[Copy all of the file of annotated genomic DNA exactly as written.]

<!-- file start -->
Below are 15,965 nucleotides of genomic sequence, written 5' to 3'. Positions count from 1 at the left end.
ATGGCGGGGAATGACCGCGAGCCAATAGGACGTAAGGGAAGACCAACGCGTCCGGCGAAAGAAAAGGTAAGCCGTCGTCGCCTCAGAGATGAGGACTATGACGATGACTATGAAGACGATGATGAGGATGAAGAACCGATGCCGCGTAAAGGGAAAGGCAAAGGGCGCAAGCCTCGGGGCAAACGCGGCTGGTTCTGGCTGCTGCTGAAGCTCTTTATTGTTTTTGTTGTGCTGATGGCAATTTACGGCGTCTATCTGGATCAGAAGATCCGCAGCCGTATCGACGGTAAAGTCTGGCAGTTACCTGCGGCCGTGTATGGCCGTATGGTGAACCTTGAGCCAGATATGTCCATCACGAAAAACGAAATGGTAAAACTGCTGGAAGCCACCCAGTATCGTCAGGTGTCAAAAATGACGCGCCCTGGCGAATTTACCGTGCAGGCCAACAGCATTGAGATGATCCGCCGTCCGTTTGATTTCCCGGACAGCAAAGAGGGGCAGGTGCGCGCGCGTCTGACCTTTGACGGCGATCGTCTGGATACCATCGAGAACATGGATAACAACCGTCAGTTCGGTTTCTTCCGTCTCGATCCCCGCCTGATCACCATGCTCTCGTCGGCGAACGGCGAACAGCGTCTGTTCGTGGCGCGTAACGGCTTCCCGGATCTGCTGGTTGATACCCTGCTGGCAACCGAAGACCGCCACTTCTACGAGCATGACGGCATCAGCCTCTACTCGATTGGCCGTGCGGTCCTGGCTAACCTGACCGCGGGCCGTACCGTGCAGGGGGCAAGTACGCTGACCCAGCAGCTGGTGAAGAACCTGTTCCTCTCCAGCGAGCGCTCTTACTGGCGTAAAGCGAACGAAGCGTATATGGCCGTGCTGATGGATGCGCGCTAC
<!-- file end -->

Below are 15,965 nucleotides of genomic sequence, written 5' to 3'. Positions count from 1 at the left end.
ATGGCGGGGAATGACCGCGAGCCAATAGGACGTAAGGGAAGACCAACGCGTCCGGCGAAAGAAAAGGTAAGCCGTCGTCGCCTCAGAGATGAGGACTATGACGATGACTATGAAGACGATGATGAGGATGAAGAACCGATGCCGCGTAAAGGGAAAGGCAAAGGGCGCAAGCCTCGGGGCAAACGCGGCTGGTTCTGGCTGCTGCTGAAGCTCTTTATTGTTTTTGTTGTGCTGATGGCAATTTACGGCGTCTATCTGGATCAGAAGATCCGCAGCCGTATCGACGGTAAAGTCTGGCAGTTACCTGCGGCCGTGTATGGCCGTATGGTGAACCTTGAGCCAGATATGTCCATCACGAAAAACGAAATGGTAAAACTGCTGGAAGCCACCCAGTATCGTCAGGTGTCAAAAATGACGCGCCCTGGCGAATTTACCGTGCAGGCCAACAGCATTGAGATGATCCGCCGTCCGTTTGATTTCCCGGACAGCAAAGAGGGGCAGGTGCGCGCGCGTCTGACCTTTGACGGCGATCGTCTGGATACCATCGAGAACATGGATAACAACCGTCAGTTCGGTTTCTTCCGTCTCGATCCCCGCCTGATCACCATGCTCTCGTCGGCGAACGGCGAACAGCGTCTGTTCGTGGCGCGTAACGGCTTCCCGGATCTGCTGGTTGATACCCTGCTGGCAACCGAAGACCGCCACTTCTACGAGCATGACGGCATCAGCCTCTACTCGATTGGCCGTGCGGTCCTGGCTAACCTGACCGCGGGCCGTACCGTGCAGGGGGCAAGTACGCTGACCCAGCAGCTGGTGAAGAACCTGTTCCTCTCCAGCGAGCGCTCTTACTGGCGTAAAGCGAACGAAGCGTATATGGCCGTGCTGATGGATGCGCGCTAC